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Jim O’Brien: Frenchy Fuqua reveals his secret insight into Immaculate Reflection

September 30, 2012
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Jim O’Brien: Frenchy Fuqua reveals his secret insight into Immaculate Reflection:

Pittsburgh sports author and Valley Mirror columnist Jim O’Brien

John “Frenchy” Fuqua is a legendary figure in Steelers’ football history.  He was also known as “The Count” for wearing fancy capes with his eye-catching clothing ensembles, for having gold fish in his clear plastic high heels, and for high stepping on the football field, in the locker room and at the infamous Aurora Club, an after-hours joint in The Hill District that was frequented by Ernie Holmes, L.C. Greenwood, Glen “Pine” Edwards and visited on occasion by Moon Mullins and Ray Mansfield.

Fuqua had some fashion face-offs with Greenwood to the merriment of all in the locker room from time to time to determine who was “the best-dressed” Steelers’ player.

Fuqua was the Steelers’ leading rusher for two seasons, 1970 and 1971, and held the record for most yards rushing in one game, with 218 at Philadelphia on December 20, 1970, until it was broken by Willie Parker with 223 against the Browns at Heinz Field on December 7, 2006.  Fuqua went 85 yards for a touchdown against the Eagles, the third longest run in Steelers’ history.

He rushed for nearly 3,000 yards in his seven seasons (1970-76) with the Steelers.  He worked in the circulation department of The Detroit News in his latter days with the Steelers and on a full-time basis when his ball-playing career came to an end.

Fuqua also gained fame as the middle man in “The Immaculate Reception,” which was voted the No. 1 play in pro football history even though it was a broken play and then some.

Terry Bradshaw was throwing a pass down the middle of the field to Fuqua, one of the team’s most sure-handed receivers, when Jack Tatum of the Oakland Raiders collided with Fuqua, knocking the ball back upfield where Franco Harris found it and grasped it at his shoe tops and raced for a touchdown in the AFC playoffs on December 23, 1972.

Tatum was one of the fiercest, hard-hitting cornerbacks in the NFL at the time.  He was responsible for dealing the blow that crippled Patriots’ receiver Darryl Stingley, and he hit Lynn Swann and John Stallworth a few hard shots when they ran crossing patterns against the Raiders.

Chuck Noll once blasted the likes of Tatum and some of his teammates as being members of “a criminal element” in the NFL.

The Steelers beat the Raiders 13-7.  It was the Steelers’ first victory in a playoff in the team’s history.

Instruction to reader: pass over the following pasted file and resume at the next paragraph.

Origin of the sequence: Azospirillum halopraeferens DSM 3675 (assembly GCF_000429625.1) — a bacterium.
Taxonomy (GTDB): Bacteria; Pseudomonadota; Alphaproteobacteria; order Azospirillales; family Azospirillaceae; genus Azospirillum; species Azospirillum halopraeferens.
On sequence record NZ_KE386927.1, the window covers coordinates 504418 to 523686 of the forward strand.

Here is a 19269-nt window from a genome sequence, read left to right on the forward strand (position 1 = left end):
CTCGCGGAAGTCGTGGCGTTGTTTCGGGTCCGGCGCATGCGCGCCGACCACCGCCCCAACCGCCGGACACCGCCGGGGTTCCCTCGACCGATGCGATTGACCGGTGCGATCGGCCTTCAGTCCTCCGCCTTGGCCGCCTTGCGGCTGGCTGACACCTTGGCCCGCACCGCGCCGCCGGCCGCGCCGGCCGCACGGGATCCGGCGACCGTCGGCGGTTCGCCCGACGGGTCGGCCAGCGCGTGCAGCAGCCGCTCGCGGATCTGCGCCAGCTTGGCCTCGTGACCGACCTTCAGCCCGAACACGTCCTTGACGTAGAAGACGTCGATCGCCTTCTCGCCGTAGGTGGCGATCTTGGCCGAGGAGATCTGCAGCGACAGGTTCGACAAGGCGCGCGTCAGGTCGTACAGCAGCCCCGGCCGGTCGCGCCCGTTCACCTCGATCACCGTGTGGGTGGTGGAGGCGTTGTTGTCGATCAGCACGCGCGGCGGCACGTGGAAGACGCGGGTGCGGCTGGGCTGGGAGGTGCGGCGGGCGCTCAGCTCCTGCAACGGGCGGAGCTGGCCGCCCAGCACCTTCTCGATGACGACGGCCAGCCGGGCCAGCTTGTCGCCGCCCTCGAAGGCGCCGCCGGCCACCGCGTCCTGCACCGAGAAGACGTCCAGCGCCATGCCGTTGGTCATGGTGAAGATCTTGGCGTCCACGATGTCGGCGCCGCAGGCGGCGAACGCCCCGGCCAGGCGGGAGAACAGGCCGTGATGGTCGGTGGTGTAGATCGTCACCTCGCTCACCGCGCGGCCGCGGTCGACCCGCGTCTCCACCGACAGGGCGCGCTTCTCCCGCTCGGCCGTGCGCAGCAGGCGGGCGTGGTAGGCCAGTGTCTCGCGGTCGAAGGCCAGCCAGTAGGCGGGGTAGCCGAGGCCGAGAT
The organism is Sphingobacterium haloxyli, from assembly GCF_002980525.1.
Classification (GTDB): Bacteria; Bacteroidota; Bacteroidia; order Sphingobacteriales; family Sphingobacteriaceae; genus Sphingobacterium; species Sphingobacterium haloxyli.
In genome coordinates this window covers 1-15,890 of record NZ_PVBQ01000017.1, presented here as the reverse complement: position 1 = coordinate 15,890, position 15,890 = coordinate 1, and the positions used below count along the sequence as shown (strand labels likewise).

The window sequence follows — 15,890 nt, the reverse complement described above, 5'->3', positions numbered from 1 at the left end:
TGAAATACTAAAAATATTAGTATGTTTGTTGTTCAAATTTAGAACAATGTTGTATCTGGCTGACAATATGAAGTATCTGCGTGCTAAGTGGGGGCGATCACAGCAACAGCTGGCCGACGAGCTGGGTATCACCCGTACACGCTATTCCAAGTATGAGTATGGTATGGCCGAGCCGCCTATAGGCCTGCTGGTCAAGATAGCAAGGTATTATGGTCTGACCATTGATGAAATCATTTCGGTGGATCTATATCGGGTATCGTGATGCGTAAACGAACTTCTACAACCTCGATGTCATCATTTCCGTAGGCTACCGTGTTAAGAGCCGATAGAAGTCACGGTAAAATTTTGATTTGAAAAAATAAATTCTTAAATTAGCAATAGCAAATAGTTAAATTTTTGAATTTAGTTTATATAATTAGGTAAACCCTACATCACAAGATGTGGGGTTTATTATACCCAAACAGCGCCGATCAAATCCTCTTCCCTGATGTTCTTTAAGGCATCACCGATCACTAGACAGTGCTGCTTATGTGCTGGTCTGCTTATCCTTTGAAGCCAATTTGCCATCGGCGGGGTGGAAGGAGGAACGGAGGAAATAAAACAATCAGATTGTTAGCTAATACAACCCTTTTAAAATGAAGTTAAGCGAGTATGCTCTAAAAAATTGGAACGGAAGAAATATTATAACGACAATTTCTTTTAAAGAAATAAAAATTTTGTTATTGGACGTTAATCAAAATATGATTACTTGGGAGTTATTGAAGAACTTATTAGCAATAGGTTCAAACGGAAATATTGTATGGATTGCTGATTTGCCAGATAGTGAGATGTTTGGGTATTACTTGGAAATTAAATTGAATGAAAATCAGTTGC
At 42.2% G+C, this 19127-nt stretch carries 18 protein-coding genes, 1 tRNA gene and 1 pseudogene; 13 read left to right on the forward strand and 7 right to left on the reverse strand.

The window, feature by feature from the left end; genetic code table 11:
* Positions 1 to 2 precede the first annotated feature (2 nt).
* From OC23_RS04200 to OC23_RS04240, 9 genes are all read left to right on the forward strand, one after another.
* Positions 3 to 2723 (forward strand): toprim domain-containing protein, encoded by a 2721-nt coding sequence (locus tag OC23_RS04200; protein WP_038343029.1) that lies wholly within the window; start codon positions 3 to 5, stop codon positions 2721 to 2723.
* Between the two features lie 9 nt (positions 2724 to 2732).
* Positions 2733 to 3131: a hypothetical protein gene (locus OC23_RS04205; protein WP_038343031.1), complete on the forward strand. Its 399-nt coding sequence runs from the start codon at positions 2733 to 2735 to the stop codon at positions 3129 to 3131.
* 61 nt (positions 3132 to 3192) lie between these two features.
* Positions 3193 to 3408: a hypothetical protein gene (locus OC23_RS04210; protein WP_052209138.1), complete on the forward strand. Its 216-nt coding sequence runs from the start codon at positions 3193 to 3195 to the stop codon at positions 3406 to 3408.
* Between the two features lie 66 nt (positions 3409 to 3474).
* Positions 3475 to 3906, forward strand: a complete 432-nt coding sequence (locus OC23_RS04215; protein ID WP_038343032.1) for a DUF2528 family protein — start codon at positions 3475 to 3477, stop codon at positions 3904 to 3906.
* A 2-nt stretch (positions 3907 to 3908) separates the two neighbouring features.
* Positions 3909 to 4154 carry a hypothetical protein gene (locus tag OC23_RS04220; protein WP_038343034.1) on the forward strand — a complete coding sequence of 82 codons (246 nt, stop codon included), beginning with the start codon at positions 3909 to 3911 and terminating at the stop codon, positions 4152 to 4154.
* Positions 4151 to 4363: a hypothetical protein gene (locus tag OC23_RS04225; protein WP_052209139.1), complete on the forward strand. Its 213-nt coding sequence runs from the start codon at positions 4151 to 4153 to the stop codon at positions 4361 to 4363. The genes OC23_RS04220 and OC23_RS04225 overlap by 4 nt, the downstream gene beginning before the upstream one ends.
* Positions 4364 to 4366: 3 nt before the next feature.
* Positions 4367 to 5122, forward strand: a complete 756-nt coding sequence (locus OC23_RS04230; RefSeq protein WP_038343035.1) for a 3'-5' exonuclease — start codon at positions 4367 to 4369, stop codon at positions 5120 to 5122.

It was a fourth and ten call at the Steelers’ 40-yard line with 22 seconds left to play, and the Steelers trailing, 7-6.  Bradshaw ducked a strong rush, but was flattened as he let the ball go and had no idea what happened afterward.  A lot of people who were at Three Rivers Stadium that day still don’t know exactly what happened.  Many fans were staring disconsolately at their shoe tops, believing the game was lost.

The game was not shown on Pittsburgh television because it was not a sellout.

Art Rooney Sr., the owner of the Steelers, did not see “The Immaculate Reception.”  He was on the elevator heading for the team locker room to console his players after a valiant effort.

“Frenchy likes to be coy about it,” said Terry Bradshaw in his book, Looking Deep, in writing about what he termed the pivotal play in the team’s history.  “The glory days for the Steelers were still two years ahead, but we buried our past that day.

“If Frenchy did touch the ball first, then the play was voided.  In those days, it was illegal for a ball to be touched first by another offensive player.  John Madden and the Raiders felt they got shafted, and Madden is still mad as hell about it.

“Frenchy doesn’t want to say and is either going to take his secret to the grave, or write a book about it himself some day.”

It’s one of the most famous and frequently aired sequences in sports history, yet Fuqua is often a forgotten figure in it.  He teases people about whether he or Tatum touched the ball first.  If he alone had touched it the ensuing catch and run by Harris would have been nullified by NFL rules in use at the time.  Back then, the ball could not be touched simultaneously by two teammates on the receiving end.  Today it can be.

Fred Swearingen didn’t signal a touchdown right away.  He checked a sideline video to help him make the call.  There wasn’t any official review of plays at that time.  Thus instant reply was born.  All TDs are now reviewed by the officials upstairs in the stadiums.

“I always have to tell that story,” said Fuqua when he was in attendance at a gala dinner on the eve of Andy Russell’s annual celebrity golf outing in mid-May of 2012.  “I tell them everything that happened, except who touched the ball and how.  Jack Tatum had to hit for it to have been a legitimate reception by Franco.  But let’s not beat around the bush.  Jack didn’t touch it.  It’s the only secret I have left in my life.